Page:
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Seeing Sea Stars 

click to enlarge Ochre stars at Houda Point.

Photo by Julie Kelly

Ochre stars at Houda Point.

My superpower is that I can fly. So I fly around identifying washed-up sea creatures for arguing beachgoers. I am called Flydentifier.

For example, I once swooped in on a bickering honeymoon couple. He still wore his tuxedo and she was in her gown carrying her fancy shoes.

He said, "It's a goddamn STARFISH!" And she said, "Stick that SEA STAR up your ass!"

I hovered over them and said, "Hello there! Allow me to settle your imbroglio. You see, 'starfish' is the generally accepted name for this animal but most scientists prefer 'sea star.' This dead one you found is the species Pisaster ochraceous — the ochre star." As always, they were stunned and the situation was deescalated.

Actually, it was only momentarily deescalated before re-escalating toward me. The groom took a swing at my dangling feet, but I floated like a butterfly out to some nearby rocks and yelled back, "That ochre star probably lived out here where it fed on mussels and barnacles! They resist the surf by grasping rocks with hundreds of hydraulically powered tube feet on the undersides of their five arms!"

The newlyweds threw seaweed and wet sand at me. I zig-zagged above them explaining, "The ochre star you found may have been sick and lost its strength, or maybe a stochastic event like being hit by a drift log knocked it loose. No matter what though, it's a nifty find for you!"

The bride hocked an enormous loogie and spat it right between my eyes. Apparently that is her superpower.

"You may be fascinated to know," I shouted down to them, "that the ochre star can eat a mussel without having to fully open it. It just needs the narrowest slot to slip its stomach through and it digest the mussel within its own shell!"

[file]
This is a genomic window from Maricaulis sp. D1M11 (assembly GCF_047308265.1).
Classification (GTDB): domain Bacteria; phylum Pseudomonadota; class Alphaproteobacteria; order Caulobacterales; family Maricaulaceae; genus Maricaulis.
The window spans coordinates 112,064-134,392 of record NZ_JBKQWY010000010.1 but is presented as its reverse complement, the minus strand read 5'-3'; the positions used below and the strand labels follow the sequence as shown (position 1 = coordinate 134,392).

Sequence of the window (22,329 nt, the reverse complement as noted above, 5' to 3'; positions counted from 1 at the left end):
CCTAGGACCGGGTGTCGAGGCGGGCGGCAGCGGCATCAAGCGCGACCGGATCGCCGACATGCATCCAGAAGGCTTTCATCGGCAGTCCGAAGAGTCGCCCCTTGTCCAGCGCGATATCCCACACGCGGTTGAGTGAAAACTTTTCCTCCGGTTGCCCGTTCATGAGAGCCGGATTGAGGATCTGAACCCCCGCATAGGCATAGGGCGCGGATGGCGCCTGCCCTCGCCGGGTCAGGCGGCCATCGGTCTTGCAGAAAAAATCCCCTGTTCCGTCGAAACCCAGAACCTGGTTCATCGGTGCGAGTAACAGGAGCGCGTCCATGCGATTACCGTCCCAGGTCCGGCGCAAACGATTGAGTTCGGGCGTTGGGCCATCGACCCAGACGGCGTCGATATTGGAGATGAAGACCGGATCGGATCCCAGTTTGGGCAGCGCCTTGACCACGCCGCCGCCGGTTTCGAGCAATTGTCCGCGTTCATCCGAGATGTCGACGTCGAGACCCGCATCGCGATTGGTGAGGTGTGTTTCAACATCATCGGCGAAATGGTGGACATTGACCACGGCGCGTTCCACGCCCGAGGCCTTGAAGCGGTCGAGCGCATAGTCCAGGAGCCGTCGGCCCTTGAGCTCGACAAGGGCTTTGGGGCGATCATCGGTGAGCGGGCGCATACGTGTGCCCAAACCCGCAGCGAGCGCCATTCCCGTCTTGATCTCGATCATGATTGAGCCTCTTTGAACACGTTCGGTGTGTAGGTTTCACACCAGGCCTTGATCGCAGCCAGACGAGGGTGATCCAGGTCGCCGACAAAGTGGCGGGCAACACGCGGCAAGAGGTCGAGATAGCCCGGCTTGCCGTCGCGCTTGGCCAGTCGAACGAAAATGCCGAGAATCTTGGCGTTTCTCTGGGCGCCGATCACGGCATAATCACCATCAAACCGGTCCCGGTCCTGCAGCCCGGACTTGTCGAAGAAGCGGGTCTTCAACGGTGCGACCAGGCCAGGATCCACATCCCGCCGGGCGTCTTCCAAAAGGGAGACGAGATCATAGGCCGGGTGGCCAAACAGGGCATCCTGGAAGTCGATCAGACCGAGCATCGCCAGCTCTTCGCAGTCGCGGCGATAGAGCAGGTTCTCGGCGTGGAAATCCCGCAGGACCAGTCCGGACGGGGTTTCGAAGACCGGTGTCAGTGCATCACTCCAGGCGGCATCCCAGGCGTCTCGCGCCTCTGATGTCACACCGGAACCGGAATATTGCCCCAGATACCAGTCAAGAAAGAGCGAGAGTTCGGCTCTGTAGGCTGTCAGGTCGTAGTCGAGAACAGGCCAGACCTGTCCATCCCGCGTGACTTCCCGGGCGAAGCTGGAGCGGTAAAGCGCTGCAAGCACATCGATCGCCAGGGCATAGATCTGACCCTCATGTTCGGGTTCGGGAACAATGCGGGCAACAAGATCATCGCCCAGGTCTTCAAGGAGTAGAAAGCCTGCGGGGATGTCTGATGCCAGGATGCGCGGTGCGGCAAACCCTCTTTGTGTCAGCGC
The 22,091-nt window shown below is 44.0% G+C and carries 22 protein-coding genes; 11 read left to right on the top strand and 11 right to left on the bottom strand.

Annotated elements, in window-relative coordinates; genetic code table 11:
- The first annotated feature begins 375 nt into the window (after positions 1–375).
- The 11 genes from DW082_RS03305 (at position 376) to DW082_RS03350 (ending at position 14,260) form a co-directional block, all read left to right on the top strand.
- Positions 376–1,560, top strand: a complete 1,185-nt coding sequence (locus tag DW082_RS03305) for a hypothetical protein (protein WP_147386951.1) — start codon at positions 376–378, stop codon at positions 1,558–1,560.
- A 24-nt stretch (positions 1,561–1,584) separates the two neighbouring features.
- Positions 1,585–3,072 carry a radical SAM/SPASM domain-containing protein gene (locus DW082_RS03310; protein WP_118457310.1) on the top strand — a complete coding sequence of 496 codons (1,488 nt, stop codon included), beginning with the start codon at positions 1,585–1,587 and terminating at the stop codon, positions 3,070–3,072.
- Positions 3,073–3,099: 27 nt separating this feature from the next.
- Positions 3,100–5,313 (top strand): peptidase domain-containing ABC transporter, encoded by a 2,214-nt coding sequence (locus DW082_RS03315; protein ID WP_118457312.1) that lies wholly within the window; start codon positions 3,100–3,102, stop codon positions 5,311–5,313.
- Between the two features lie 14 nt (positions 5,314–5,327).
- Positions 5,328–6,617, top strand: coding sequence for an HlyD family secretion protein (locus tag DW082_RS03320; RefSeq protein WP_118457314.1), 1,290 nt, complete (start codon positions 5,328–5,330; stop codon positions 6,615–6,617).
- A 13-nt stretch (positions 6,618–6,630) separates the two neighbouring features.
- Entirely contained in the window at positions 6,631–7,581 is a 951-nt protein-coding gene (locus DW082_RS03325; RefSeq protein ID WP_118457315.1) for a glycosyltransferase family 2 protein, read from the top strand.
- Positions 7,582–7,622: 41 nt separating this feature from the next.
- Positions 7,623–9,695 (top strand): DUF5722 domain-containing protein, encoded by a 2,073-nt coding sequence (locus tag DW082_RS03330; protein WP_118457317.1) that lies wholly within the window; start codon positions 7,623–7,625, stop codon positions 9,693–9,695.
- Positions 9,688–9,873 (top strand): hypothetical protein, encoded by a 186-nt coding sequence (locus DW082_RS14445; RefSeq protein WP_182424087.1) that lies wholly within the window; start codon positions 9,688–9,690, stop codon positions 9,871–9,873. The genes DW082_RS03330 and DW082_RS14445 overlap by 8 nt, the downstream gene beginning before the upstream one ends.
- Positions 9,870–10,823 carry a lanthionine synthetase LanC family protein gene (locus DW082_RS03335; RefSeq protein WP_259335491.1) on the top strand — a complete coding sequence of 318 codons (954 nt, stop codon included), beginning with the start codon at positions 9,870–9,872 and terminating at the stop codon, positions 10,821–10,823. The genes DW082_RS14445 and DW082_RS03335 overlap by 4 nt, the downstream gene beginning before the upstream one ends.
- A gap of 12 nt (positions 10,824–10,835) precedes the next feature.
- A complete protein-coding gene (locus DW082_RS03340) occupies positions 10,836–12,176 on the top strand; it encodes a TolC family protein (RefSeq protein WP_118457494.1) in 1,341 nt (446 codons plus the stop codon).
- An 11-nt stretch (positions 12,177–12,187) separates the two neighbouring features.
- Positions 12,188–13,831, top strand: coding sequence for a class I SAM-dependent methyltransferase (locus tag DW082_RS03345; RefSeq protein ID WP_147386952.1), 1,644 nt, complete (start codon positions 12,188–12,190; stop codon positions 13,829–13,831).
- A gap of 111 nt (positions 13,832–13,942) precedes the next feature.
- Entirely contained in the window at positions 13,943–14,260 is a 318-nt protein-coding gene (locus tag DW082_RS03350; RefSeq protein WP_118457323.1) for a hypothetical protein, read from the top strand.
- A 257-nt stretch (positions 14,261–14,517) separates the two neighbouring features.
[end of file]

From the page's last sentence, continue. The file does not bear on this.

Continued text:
The groom pulled out his phone to livestream our discussion. He narrated: "Look at this flying psycho telling us about sea stars! Should I shoot him? Vote yes or no in the chat section."

I was pleased that he called it a "sea star" rather than a "starfish." We were making progress. So I added, "That disease I mentioned could possibly be the so-called sea star wasting disease. You may have heard about it. Seems to have wiped out the sunflower star Pycnopodia helianthoides locally but many ochre stars survived!"

The groom told the bride, "I have over 100 votes for shooting him but I forgot my gun. Got any other ideas?"

I said, "And you may notice that ochre stars come in a variety of colors. There are brick red, orange, brown, purple and yellow ones! Scientists aren't sure what causes the variety, though it may be genetic and/or dietary. But does being different colors actually matter to them? Nobody knows! Isn't that exciting?"

The bride and groom whispered together. It was encouraging to see them collaborating. Perhaps one more interesting fact would save their marriage.

"Speaking of color, did you know that ochre stars often have a type of scale worm living on them? And the worm's color and texture often match the sea star so perfectly you can hardly even see it. They appear to have a mutually beneficial relationship — just like you two!"

The groom waved me down to examine something on the dead ochre star. I hovered cautiously lower. He seemed calmer and ready to have an intelligent discussion. I said, "Oh that little spot is called the madreporite. It's where the sea star takes in water to power and regulate its hydraulic system."

The bride snuck up and beat me unconscious with her fancy shoes.

Biologist Mike Kelly (he/him) writes science-based satire as M. Sid Kelly. It's available at Eureka Books or everywhere e-books are sold.

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